In this roundup, we cover numerous cryptocurrency regulatory developments in the U.S., including President Trump’s crypto proposals, testimonies by the Federal Reserve chairman and the Treasury secretary, a crypto-friendly SEC proposal, and the IRS changing a crypto tax rule. We also cover China quarantining yuan bills, its central bank filing 84 digital currency patents, 40 German banks wanting to offer crypto services, several blockchain initiatives by the Indian government and more.
Trump’s Budget, Fed Chair’s Testimony, SEC Proposal
It has been a busy week for the U.S. government trying to regulate the crypto space. Perceiving cryptocurrency as a threat, President Donald Trump proposed a few measures to increase oversight of the industry in his new budget. He wants to return the Secret Service to the Treasury “to create new efficiencies in the investigation” of crimes, including those involving cryptocurrencies. He also proposed a budget of $127 million for the Financial Crimes Enforcement Network (FinCEN) “to combat emerging virtual currency and cybercrime threats.”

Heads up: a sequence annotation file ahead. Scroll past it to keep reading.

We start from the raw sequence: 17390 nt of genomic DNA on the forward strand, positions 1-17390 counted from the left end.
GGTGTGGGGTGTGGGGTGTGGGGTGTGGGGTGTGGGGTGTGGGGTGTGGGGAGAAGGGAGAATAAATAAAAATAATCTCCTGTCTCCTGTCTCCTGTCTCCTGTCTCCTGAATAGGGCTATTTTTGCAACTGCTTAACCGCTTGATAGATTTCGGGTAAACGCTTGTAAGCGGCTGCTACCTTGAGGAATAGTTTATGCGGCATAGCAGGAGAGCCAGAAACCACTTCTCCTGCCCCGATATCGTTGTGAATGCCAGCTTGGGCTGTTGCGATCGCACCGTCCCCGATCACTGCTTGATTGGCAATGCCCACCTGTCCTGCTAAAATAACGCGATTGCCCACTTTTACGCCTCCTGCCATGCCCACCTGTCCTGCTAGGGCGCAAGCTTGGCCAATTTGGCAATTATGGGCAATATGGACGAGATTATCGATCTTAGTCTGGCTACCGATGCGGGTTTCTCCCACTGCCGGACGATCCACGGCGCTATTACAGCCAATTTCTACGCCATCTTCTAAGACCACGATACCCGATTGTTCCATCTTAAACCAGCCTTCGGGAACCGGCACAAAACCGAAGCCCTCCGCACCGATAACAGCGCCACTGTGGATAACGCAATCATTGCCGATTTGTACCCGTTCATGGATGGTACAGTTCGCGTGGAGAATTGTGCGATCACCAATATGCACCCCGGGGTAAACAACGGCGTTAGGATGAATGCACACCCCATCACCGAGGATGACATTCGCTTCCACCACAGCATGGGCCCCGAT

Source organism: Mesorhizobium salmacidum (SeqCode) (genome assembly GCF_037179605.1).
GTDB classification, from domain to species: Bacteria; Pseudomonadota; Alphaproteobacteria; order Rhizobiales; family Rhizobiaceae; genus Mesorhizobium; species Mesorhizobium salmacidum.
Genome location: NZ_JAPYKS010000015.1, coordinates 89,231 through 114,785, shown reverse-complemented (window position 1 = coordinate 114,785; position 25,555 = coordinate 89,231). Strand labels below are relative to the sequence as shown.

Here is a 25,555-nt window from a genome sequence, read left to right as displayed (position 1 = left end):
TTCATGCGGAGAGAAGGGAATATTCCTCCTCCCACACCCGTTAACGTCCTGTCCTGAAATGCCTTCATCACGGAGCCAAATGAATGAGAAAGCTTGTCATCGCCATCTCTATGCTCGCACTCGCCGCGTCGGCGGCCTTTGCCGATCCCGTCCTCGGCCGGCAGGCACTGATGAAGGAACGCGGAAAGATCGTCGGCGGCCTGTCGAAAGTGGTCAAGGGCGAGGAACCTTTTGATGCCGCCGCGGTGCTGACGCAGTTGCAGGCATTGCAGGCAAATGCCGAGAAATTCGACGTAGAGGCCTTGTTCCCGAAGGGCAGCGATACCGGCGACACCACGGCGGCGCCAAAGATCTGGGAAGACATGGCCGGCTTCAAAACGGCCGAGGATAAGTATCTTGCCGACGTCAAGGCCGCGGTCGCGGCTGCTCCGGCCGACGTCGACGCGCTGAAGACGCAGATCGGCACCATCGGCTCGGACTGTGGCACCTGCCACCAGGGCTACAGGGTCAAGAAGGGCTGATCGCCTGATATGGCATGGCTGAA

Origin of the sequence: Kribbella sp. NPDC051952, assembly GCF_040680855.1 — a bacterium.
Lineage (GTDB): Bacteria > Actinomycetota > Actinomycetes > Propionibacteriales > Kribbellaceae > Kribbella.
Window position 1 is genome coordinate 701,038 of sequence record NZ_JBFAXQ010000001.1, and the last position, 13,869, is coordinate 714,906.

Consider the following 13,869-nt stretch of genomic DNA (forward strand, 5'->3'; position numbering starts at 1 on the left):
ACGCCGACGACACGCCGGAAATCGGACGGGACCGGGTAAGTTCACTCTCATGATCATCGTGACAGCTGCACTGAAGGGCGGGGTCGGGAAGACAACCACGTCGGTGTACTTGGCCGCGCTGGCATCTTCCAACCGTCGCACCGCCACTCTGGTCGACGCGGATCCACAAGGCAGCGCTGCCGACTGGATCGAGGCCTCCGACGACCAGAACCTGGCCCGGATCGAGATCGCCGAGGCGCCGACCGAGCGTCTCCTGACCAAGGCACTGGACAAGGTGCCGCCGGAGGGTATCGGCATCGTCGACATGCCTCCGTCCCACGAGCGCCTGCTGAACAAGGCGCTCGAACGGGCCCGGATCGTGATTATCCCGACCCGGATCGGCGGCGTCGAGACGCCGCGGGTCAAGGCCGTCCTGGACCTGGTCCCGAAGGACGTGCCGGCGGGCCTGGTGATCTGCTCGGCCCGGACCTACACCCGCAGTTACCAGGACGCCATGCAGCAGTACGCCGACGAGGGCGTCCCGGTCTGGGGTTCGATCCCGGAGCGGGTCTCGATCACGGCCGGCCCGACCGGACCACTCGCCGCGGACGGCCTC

Also last week, Federal Reserve Chairman Jerome Powell testified before the House of Representatives Committee on Financial Services and Treasury Secretary Steven Mnuchin testified before the Senate Finance Committee. After answering questions about a digital dollar, Powell said “The idea of having a ledger where you know everybody’s payments is not something that would be, you know, particularly attractive in the United States context. It’s not a problem for China.” Mnuchin revealed that the Treasury will soon release new crypto regulations to increase transparency. Independently, the president of the Federal Reserve Bank of Minneapolis, Neel Kashkari, called bitcoin and other cryptocurrencies “a giant garbage dumpster.”
While the Department of Justice (DOJ) is criminalizing onchain privacy starting with mixers,